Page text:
A school boy is punished with a spoon by the teacher.

Motivation: What You Really Need to Know

Overview: To understand the behavior of others, we must know what we can not see, you must understand the motivation. The means knowing a set of theories useful in explaining what you see.

By Murray Johannsen. Feel free to connect via LinkedIn or directly from this website.

Quote that says, "Motivation will almost always beat mere talent," by Norman Augustine
There is a common saying which goes, “When the going gets tough, the tough get going.” However, for most people the saying goes, “When you’re going is tough — I quit.

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Definitions of Motivation

“Motivation is the effort, the drive, the desire, and the energy a person uses to activate and maintain goal-driven behavior.” — Murray Johannsen

“Motivation is the reason for people’s actions, willingness and goals.” — Wikipedia

“A reason or reasons for acting or behaving in a particular way.‘ Example: escape can be a strong motivation for travel. b. Desire or willingness to do something; enthusiasm. Example: keep staff up to date and maintain interest and motivation. — Lexico.com

1. the act or an instance of motivating 2. desire to do; interest or drive 3. incentive or inducement 4. (Psychology) psychol the process that arouses, sustains and regulates human and animal behavior.” — Source: The Free Dictionary

Motivation Quote: If I knew what brand of whisky he [General Ulysses Grant] drinks, I would send a barrel or so to some other generals," by Abraham Lincoln
Abraham Lincoln’s famous quote about motivation. The metaphor refers to the fact that many of his generals had a nasty habit of sitting in camp and drinking whiskey — not going on a campaign to gain more territory.

What is Motivation?

Common to all theories of motivation, is the assumption that there’s energy that shows up as behavior.

A symbol used to explain extrinsic and intrinsic motivation. A Hungarian television set from 1959. Image by Takkk
A Hungarian television set from 1959. Image by Takkk. This is a symbol of how motivation works. What we see in the world is what appears on the screen. What we don’t see is the hardware and software hidden in the box.

Extrinsic and Intrinsic Motivation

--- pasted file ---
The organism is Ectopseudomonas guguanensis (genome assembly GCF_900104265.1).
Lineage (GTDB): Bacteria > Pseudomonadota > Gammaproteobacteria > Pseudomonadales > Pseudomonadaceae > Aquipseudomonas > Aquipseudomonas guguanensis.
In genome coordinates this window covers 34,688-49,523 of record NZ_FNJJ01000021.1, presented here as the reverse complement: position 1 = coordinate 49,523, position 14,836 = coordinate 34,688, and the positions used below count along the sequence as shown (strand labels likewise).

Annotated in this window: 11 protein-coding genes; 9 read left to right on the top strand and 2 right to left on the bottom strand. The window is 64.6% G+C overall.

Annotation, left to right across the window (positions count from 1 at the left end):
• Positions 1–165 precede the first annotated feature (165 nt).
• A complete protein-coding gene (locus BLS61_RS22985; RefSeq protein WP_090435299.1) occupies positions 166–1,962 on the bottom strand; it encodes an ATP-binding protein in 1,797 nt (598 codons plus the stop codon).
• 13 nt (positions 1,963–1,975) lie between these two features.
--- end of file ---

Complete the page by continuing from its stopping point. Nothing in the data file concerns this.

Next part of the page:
Intrinsic motivation address the forces that exist within the black box of the mind. It’s like trying to describe the insides of the television by looking at the screen. Extrinsic motivation refers to environmental factors. For example, money is an extrinsic motivator while greed is an intrinsic one.

When we think of types of human motivation, we often start with a fundamental assumption that we are motivated by intrinsic  OR extrinsic motivation factors. However, there is a third option, you are motivated by both.

Getting a college degree could be motivated by achievement motivation. But it could also be drive by the desire to have a good-paying job and other factors such as expectations of parents, career goals, and so on.

Research indicates that in some cases external rewards can lower internal motivation (Deci, 1971, 1977, 1985). An example of this is learning.  All parents face this fundamental choice, should they, “Pay for the A.” If a child has a high desire to learn, research has shown money will lower a child’s “love of learning.” On the other hand, if there is no internal motivation to learn, perhaps a properly designed reinforcement schedule can bring about the behavior.

This video by Zimbardo talks about the power of the environment to shape ordinary people to do good or bad behaviors. In other words, when really bad things happen, maybe it’s not a “few bad apples”, it’s the system that’s rotten.


One can overcome almost any adversity if one gets the right push and is truly motivated.